Experts at the Vietnam Reform and Development Forum (VRDF) 2019 suggested the government to use the state budget to invest in technology startups through venture capital funds, arguing that it would create fresh momentum for the fledgeling startup ecosystem.

VRDF speakers expressed resounding agreement that startups are an apt tool to commercialise technology but they are currently facing difficulties as Vietnam’s venture capital market is not mature enough to support them with the resources they need. In addition, venture capital funds have strict rules on capital management as well as minimum investment levels for each company (usually a minimum $500,000) and most Vietnamese startups do not reach the required scale.

In addition, venture capital funds invest in startups based on their perceived market efficiency and prospects. This creates a vicious circle, as startups cannot get off the ground and attract customers (and hence generate revenue) without funds, and they will not be able to mobilise funds without being able to show revenue first.

In Vietnam, venture capital funds are not among the usual funding channels for startups and businesses. In addition, the funds’ investment procedures are complex and do not go hand in hand with the business activities of startups because the funds’ motivation is not to generate profit but to preserve capital or fund community activities.

Le Thach Anh, founder of Vietnam Silicon Valley (VSV) and director of VSV R&D Center, said, “Angel investors and venture funds are quite popular in other countries but they are not really developed in Vietnam. In other words, the venture capital market for startups in Vietnam is still primitive and limited and has not helped Vietnamese startups to mobilise investment, or replicate and develop their business models.”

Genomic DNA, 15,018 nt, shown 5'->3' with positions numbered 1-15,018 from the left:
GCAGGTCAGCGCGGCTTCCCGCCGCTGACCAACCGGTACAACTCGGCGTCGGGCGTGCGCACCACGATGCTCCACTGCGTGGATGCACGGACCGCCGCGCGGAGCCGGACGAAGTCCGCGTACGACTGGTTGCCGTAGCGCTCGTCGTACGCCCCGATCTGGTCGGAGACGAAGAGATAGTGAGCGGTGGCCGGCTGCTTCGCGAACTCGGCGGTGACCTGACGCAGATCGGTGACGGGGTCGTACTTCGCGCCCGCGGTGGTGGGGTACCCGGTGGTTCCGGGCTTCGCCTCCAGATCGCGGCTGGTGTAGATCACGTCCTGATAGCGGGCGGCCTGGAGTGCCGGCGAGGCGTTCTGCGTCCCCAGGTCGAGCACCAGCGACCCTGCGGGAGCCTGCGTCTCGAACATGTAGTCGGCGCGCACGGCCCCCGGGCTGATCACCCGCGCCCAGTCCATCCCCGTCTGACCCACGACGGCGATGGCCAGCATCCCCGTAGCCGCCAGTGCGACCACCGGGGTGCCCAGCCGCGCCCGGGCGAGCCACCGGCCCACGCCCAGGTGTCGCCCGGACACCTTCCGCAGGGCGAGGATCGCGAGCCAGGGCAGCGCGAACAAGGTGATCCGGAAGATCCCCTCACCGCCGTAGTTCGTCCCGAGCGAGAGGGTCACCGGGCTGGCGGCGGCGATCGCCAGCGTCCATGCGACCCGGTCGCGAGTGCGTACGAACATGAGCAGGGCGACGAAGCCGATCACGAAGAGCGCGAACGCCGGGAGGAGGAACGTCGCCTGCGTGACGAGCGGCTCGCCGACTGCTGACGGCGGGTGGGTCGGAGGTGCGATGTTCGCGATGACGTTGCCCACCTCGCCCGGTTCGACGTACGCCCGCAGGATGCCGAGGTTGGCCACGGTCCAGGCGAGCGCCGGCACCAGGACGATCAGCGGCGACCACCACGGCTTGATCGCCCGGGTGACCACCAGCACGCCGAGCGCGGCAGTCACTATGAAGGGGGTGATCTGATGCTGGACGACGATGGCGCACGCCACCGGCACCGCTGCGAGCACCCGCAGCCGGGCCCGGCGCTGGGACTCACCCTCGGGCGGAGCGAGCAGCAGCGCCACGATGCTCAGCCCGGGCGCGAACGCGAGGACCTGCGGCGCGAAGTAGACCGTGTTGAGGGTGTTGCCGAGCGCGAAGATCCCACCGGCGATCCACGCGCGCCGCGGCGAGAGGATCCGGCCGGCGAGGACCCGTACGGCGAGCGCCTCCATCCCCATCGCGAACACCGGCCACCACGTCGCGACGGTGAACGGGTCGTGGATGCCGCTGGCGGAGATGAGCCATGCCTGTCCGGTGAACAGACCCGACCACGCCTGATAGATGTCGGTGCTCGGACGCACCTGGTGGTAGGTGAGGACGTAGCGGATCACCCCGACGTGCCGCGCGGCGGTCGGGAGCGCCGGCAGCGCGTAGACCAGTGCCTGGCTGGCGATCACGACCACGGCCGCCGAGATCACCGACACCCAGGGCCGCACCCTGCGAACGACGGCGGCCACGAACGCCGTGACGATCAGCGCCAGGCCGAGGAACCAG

Anh added that in the countries with developed startup ecosystems, such as the US, Israel, South Korea, or Singapore, the government participates not only as a policymaker but also as an investor.

“Investment in startup via venture capital funds would deal with the problem of disbursement time because the government’s disbursement process is often complex and requires more time than the startup has,” said Thach Anh.

To prod the development of venture capital funds, experts at the forum proposed that if Vietnam wants to focus on developing startups, the government needs to make direct investments to stimulate growth in the quantity and quality of startups, especially in the early stage.

Vietnam Investment Review